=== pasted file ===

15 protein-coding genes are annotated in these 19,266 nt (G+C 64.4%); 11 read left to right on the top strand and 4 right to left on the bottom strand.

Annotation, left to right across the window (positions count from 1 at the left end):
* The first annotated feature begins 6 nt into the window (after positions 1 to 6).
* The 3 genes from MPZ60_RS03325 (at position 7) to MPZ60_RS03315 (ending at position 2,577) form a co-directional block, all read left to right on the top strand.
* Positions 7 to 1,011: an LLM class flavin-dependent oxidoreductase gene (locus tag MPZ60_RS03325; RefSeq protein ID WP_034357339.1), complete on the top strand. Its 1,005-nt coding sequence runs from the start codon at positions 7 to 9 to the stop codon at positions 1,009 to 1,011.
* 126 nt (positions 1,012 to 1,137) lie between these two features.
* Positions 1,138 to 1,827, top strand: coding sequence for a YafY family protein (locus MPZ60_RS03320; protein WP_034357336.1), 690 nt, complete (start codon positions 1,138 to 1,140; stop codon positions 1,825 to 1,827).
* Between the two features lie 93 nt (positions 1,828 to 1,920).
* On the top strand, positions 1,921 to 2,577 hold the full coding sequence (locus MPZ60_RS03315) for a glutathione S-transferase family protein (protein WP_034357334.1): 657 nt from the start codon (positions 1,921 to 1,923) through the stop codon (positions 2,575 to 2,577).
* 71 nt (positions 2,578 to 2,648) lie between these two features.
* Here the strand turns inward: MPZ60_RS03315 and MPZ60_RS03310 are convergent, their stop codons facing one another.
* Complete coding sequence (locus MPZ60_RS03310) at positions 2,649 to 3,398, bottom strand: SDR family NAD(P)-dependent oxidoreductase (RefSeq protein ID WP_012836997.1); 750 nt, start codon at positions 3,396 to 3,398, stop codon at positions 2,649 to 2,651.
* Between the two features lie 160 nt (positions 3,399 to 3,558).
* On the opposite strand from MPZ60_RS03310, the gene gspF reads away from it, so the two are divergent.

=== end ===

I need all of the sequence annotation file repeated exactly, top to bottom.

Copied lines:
15 protein-coding genes are annotated in these 19,266 nt (G+C 64.4%); 11 read left to right on the top strand and 4 right to left on the bottom strand.

Annotation, left to right across the window (positions count from 1 at the left end):
* The first annotated feature begins 6 nt into the window (after positions 1 to 6).
* The 3 genes from MPZ60_RS03325 (at position 7) to MPZ60_RS03315 (ending at position 2,577) form a co-directional block, all read left to right on the top strand.
* Positions 7 to 1,011: an LLM class flavin-dependent oxidoreductase gene (locus tag MPZ60_RS03325; RefSeq protein ID WP_034357339.1), complete on the top strand. Its 1,005-nt coding sequence runs from the start codon at positions 7 to 9 to the stop codon at positions 1,009 to 1,011.
* 126 nt (positions 1,012 to 1,137) lie between these two features.
* Positions 1,138 to 1,827, top strand: coding sequence for a YafY family protein (locus MPZ60_RS03320; protein WP_034357336.1), 690 nt, complete (start codon positions 1,138 to 1,140; stop codon positions 1,825 to 1,827).
* Between the two features lie 93 nt (positions 1,828 to 1,920).
* On the top strand, positions 1,921 to 2,577 hold the full coding sequence (locus MPZ60_RS03315) for a glutathione S-transferase family protein (protein WP_034357334.1): 657 nt from the start codon (positions 1,921 to 1,923) through the stop codon (positions 2,575 to 2,577).
* 71 nt (positions 2,578 to 2,648) lie between these two features.
* Here the strand turns inward: MPZ60_RS03315 and MPZ60_RS03310 are convergent, their stop codons facing one another.
* Complete coding sequence (locus MPZ60_RS03310) at positions 2,649 to 3,398, bottom strand: SDR family NAD(P)-dependent oxidoreductase (RefSeq protein ID WP_012836997.1); 750 nt, start codon at positions 3,396 to 3,398, stop codon at positions 2,649 to 2,651.
* Between the two features lie 160 nt (positions 3,399 to 3,558).
* On the opposite strand from MPZ60_RS03310, the gene gspF reads away from it, so the two are divergent.